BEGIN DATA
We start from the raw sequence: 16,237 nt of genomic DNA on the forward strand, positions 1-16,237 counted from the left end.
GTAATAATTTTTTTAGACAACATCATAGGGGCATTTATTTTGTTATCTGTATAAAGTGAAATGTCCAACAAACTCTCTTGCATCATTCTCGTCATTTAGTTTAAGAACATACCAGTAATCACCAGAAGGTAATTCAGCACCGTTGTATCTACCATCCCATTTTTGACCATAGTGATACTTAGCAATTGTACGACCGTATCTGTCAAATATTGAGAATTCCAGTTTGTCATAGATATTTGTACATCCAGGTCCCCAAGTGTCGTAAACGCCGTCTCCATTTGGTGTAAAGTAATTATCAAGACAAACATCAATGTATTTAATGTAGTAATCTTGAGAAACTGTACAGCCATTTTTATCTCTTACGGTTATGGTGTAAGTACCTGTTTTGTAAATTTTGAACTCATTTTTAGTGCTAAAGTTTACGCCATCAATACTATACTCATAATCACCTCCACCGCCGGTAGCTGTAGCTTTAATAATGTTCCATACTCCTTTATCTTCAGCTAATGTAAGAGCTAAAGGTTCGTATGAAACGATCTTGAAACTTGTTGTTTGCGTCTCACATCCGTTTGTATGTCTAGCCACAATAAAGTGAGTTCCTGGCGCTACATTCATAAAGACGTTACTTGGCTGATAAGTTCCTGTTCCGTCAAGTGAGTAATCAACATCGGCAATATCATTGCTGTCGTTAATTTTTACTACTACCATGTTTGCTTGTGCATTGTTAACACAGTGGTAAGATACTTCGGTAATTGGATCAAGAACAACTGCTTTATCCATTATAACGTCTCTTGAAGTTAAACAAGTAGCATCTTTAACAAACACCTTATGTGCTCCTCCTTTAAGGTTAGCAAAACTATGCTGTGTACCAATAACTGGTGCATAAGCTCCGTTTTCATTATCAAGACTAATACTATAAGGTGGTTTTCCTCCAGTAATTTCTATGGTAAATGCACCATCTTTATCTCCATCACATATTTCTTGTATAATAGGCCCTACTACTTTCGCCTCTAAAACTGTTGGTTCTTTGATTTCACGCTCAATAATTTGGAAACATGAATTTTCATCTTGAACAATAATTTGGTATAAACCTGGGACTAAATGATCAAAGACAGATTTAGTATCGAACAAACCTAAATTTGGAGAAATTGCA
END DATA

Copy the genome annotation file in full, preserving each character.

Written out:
We start from the raw sequence: 16,237 nt of genomic DNA on the forward strand, positions 1-16,237 counted from the left end.
GTAATAATTTTTTTAGACAACATCATAGGGGCATTTATTTTGTTATCTGTATAAAGTGAAATGTCCAACAAACTCTCTTGCATCATTCTCGTCATTTAGTTTAAGAACATACCAGTAATCACCAGAAGGTAATTCAGCACCGTTGTATCTACCATCCCATTTTTGACCATAGTGATACTTAGCAATTGTACGACCGTATCTGTCAAATATTGAGAATTCCAGTTTGTCATAGATATTTGTACATCCAGGTCCCCAAGTGTCGTAAACGCCGTCTCCATTTGGTGTAAAGTAATTATCAAGACAAACATCAATGTATTTAATGTAGTAATCTTGAGAAACTGTACAGCCATTTTTATCTCTTACGGTTATGGTGTAAGTACCTGTTTTGTAAATTTTGAACTCATTTTTAGTGCTAAAGTTTACGCCATCAATACTATACTCATAATCACCTCCACCGCCGGTAGCTGTAGCTTTAATAATGTTCCATACTCCTTTATCTTCAGCTAATGTAAGAGCTAAAGGTTCGTATGAAACGATCTTGAAACTTGTTGTTTGCGTCTCACATCCGTTTGTATGTCTAGCCACAATAAAGTGAGTTCCTGGCGCTACATTCATAAAGACGTTACTTGGCTGATAAGTTCCTGTTCCGTCAAGTGAGTAATCAACATCGGCAATATCATTGCTGTCGTTAATTTTTACTACTACCATGTTTGCTTGTGCATTGTTAACACAGTGGTAAGATACTTCGGTAATTGGATCAAGAACAACTGCTTTATCCATTATAACGTCTCTTGAAGTTAAACAAGTAGCATCTTTAACAAACACCTTATGTGCTCCTCCTTTAAGGTTAGCAAAACTATGCTGTGTACCAATAACTGGTGCATAAGCTCCGTTTTCATTATCAAGACTAATACTATAAGGTGGTTTTCCTCCAGTAATTTCTATGGTAAATGCACCATCTTTATCTCCATCACATATTTCTTGTATAATAGGCCCTACTACTTTCGCCTCTAAAACTGTTGGTTCTTTGATTTCACGCTCAATAATTTGGAAACATGAATTTTCATCTTGAACAATAATTTGGTATAAACCTGGGACTAAATGATCAAAGACAGATTTAGTATCGAACAAACCTAAATTTGGAGAAATTGCA